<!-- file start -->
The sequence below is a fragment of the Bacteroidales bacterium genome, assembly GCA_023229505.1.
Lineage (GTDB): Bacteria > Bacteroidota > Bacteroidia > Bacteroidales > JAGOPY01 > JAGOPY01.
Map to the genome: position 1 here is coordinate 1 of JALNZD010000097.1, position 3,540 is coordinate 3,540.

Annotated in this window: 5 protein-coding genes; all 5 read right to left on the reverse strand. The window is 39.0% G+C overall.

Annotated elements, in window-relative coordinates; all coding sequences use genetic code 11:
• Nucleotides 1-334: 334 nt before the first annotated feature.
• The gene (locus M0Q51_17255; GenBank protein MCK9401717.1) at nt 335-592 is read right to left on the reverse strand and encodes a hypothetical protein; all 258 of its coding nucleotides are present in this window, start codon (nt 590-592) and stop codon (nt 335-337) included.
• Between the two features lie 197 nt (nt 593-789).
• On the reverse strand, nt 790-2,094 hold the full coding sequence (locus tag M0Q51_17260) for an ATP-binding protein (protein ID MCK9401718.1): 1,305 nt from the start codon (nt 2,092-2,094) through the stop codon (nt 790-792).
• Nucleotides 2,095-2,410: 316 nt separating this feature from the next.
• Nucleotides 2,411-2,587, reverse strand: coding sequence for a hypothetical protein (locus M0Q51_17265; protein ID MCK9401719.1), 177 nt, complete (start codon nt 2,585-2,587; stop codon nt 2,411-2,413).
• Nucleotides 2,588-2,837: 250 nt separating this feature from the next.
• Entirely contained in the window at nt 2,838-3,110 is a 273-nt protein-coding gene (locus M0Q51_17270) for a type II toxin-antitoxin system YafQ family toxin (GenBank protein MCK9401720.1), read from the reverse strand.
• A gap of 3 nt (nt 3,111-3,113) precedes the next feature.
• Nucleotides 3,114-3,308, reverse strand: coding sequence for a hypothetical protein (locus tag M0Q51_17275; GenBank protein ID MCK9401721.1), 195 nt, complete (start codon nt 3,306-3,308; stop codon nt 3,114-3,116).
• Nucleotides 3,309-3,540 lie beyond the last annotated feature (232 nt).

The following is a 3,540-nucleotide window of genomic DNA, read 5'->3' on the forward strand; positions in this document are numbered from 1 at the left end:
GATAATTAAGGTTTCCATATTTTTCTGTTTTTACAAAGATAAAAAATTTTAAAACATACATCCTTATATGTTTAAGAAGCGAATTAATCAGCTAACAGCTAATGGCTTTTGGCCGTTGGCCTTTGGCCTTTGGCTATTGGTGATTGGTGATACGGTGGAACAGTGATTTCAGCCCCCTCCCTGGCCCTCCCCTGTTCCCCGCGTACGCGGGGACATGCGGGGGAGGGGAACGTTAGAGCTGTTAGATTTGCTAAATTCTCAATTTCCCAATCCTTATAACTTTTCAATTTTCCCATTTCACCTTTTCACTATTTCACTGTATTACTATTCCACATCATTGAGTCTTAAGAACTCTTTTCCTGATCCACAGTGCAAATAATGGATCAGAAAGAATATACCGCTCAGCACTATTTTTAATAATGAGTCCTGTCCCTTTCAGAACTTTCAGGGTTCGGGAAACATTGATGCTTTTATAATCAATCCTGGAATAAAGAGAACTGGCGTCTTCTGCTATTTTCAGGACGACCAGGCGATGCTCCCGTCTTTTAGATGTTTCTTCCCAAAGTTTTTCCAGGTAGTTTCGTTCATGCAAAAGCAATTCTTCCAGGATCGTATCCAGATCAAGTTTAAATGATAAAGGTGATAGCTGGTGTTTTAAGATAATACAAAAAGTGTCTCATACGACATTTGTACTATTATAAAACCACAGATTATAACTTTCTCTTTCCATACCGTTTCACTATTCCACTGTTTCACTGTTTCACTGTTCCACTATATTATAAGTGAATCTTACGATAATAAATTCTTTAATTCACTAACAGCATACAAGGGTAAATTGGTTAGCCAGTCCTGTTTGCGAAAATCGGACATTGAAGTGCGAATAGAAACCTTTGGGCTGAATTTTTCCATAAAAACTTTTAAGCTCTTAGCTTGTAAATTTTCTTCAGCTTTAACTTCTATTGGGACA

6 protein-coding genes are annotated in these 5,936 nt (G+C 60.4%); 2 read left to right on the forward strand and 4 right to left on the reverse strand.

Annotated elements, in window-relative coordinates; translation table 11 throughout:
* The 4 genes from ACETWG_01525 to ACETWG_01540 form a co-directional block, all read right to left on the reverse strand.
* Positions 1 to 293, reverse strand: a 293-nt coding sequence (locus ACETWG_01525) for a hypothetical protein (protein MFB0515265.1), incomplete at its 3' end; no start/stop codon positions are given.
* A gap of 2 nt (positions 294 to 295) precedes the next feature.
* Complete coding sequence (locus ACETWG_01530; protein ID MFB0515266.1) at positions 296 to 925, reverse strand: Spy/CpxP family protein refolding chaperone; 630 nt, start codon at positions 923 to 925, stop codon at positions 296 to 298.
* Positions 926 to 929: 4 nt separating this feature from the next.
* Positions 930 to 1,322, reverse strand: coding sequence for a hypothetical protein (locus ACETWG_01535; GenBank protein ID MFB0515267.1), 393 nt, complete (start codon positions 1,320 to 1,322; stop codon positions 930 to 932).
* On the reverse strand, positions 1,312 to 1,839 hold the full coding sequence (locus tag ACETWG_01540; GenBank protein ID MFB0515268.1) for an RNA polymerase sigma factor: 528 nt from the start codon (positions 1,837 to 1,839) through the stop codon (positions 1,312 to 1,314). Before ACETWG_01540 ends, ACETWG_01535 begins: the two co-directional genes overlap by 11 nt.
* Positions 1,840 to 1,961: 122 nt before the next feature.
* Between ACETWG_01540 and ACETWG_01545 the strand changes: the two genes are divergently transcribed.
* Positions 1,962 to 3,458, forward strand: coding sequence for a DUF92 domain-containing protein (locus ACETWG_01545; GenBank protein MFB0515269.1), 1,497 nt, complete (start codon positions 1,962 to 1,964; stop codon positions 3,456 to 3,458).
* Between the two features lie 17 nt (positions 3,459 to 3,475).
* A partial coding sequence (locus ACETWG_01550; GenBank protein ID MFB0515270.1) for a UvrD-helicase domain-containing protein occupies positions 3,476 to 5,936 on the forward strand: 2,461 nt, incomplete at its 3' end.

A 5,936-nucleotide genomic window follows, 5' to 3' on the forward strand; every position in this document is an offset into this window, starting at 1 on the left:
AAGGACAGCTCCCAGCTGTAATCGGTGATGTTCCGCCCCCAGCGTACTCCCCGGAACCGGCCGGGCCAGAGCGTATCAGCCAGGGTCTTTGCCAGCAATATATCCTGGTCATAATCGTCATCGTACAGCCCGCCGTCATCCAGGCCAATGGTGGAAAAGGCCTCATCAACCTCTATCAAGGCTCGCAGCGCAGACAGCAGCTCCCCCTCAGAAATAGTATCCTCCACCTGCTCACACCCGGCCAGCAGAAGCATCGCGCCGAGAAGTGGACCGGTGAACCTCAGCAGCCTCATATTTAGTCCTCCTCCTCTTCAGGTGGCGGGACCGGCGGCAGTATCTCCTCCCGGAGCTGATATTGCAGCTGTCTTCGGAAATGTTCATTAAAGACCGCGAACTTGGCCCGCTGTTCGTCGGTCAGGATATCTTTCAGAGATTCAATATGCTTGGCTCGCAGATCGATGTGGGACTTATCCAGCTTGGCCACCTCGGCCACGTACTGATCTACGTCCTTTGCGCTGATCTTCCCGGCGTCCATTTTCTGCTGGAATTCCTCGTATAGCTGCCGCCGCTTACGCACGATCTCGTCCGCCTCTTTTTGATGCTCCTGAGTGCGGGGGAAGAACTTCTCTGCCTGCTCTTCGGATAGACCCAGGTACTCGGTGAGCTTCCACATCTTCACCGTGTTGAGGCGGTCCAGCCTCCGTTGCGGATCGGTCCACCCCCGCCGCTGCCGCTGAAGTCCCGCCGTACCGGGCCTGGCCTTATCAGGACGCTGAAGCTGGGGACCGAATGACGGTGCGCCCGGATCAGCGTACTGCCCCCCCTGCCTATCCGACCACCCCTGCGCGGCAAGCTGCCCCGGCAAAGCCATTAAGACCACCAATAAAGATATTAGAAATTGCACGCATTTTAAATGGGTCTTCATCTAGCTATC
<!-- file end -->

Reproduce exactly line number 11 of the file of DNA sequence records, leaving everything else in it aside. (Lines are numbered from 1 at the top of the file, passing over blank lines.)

• Nucleotides 2,411-2,587, reverse strand: coding sequence for a hypothetical protein (locus M0Q51_17265; protein ID MCK9401719.1), 177 nt, complete (start codon nt 2,585-2,587; stop codon nt 2,411-2,413).